A bone scan images the metabolic activity of the skeleton. This has traditionally been accomplished by imaging a radionuclide whose physiology closely mimics a metabolic process within bone. Emerging molecular imaging techniques used to assess bone physiology include optical scintigraphy and magnetic resonance imaging. This article focuses on nuclear bone scintigraphy, as it is the most established technique and has robust scientific evidence to support its use in clinical medicine. [1, 2, 3]
Nuclear scintigraphy of the bone commonly utilizes the radionuclides technetium-99m (Tc-99m) or fluoride-18 (F-18). Tc-99m is usually attached to medronic acid (Tc-99m MDP) and F-18 incorporated into sodium fluoride (F-18 NaF). These molecules are injected intravenously, and a nuclear camera that contains a salt crystal captures the decay of photons from the radioisotope. This is achieved through the process of scintillation or fluorescence that occurs when the photon emitted by the radionuclide hits the salt crystal within the nuclear camera. The scintillations are then digitized and converted to images for interpretation by a nuclear medicine physician.
The most common radiotracers used in bone scanning include Tc-99m MDP and F-18 NaF. Tc-99m MDP is used for gamma camera imaging. The standard adult dose is approximately 740 MBq. Tc-99m emits 140 keV gamma rays upon decay, and these gamma rays are detected by nuclear gamma cameras to allow localizing where the Tc-99m travels within the body. For imaging bone metabolism, the radionuclide is usually attached to medronic acid (methylene diphosphonate). Caution is recommended when it is used in pregnant or nursing women. There have been rare reports of allergic reactions to Tc-99m MDP, and medical equipment should be available to treat severe reactions.  The radiation exposure from a standard adult dose of 740 MBq is approximately 1.5 mSv.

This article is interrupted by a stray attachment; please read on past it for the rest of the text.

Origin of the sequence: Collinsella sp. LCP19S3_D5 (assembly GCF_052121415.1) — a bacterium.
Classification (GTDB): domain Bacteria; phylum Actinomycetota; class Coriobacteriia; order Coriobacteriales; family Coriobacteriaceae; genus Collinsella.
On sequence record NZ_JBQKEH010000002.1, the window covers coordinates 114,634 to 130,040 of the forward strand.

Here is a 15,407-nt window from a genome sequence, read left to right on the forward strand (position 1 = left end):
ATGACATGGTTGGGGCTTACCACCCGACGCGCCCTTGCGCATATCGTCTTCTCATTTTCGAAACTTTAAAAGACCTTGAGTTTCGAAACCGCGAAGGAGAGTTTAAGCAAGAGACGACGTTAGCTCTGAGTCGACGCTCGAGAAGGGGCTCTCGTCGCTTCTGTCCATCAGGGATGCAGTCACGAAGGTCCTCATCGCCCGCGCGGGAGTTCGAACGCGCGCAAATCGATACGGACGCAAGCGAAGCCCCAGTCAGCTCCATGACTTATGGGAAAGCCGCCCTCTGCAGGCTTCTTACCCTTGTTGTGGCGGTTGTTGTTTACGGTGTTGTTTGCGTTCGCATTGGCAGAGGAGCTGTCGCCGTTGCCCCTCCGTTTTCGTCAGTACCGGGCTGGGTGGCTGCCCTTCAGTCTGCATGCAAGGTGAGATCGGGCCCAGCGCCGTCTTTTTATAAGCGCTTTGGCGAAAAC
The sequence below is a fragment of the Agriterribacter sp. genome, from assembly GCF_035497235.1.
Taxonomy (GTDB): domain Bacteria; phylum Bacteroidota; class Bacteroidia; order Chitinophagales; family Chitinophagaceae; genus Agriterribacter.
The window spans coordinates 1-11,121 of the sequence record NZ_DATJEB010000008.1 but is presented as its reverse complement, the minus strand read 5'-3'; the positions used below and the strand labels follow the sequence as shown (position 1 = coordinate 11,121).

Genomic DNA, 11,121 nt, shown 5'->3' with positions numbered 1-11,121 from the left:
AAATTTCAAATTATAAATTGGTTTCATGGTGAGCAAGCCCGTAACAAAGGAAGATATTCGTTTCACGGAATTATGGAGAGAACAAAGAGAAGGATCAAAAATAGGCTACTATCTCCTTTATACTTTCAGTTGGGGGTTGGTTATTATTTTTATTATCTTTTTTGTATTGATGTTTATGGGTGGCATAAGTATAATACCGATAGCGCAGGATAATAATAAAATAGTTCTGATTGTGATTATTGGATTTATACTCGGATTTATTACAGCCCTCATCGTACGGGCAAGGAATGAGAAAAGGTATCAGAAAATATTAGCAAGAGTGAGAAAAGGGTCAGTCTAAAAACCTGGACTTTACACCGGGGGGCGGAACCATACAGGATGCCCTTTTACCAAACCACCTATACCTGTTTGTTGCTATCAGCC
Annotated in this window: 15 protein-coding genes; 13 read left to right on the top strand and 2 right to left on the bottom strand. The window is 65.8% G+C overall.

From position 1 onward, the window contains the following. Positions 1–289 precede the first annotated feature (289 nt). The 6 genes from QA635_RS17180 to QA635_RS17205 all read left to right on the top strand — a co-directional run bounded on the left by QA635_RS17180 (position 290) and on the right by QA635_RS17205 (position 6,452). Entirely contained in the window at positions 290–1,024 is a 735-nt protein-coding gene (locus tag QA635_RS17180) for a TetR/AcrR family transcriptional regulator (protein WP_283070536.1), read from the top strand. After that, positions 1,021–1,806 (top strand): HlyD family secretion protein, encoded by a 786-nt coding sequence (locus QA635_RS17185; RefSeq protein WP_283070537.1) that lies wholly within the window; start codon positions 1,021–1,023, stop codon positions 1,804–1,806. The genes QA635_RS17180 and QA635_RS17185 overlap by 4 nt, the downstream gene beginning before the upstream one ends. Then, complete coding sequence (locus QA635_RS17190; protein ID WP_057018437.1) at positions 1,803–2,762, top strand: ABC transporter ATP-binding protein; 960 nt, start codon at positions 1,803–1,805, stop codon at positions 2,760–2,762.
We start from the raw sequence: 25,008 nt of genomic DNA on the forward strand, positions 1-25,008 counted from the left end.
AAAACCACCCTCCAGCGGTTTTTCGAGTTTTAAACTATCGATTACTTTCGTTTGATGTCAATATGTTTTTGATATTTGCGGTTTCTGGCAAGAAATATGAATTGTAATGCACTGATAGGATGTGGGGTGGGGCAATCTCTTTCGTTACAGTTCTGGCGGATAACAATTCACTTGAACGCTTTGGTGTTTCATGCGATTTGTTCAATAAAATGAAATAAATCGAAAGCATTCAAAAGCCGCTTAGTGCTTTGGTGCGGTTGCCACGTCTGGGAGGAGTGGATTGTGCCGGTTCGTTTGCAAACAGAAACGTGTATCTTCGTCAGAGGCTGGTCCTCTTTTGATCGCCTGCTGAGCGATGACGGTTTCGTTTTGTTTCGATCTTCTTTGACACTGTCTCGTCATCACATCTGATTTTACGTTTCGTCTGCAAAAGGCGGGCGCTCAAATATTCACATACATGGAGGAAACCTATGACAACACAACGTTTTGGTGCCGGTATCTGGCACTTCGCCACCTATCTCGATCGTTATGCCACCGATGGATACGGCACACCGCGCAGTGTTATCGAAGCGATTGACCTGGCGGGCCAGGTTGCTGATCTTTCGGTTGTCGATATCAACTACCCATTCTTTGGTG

F-18 NaF is used for bone scans using positron emission tomography (PET). The standard adult dose is approximately 185 MBq. F-18 is a radionuclide that decays by positron emission. A decay positron then annihilates with an electron to form two 512-keV photons that travel in approximately opposite directions, 180° apart. PET cameras (PET scanners) are able to detect these photons and thereby map molecular flow of the F-18 NaF. There are no known adverse reactions to F-18 NaF, [6, 7] although there is a theoretical small risk from the radiation exposure of approximately 5 mSv. Caution is recommended when it is used in pregnant or nursing women. There is a theoretical risk of an allergic reaction, but these are virtually unheard of because the minuscule amounts administered are thought to be too small to trigger an allergic reaction.
There is an increased risk of radiation effects when a person's cumulative lifetime radiation exposure from diagnostic medical imaging exceeds 100 mSv. In an effort to further understand these potential risks, the International Atomic Energy Agency has launched a global effort to have individuals track their cumulative radiation exposure from medical imaging. 
Bone scans are useful in a wide range of diseases. A common reason to obtain a bone scan is in the evaluation of pain, in which a bone scan can help determine whether the source of the pain is from bone pathology or from the soft tissues. For example, a long-distance runner may have foot pain due to a fracture or a sprain. The bone scan can help determine if a bone injury or a tendon sprain is the cause of the pain.
Bone scans can also be useful in the evaluation of systemic diseases such as cancer or nonspecific widespread bone pain.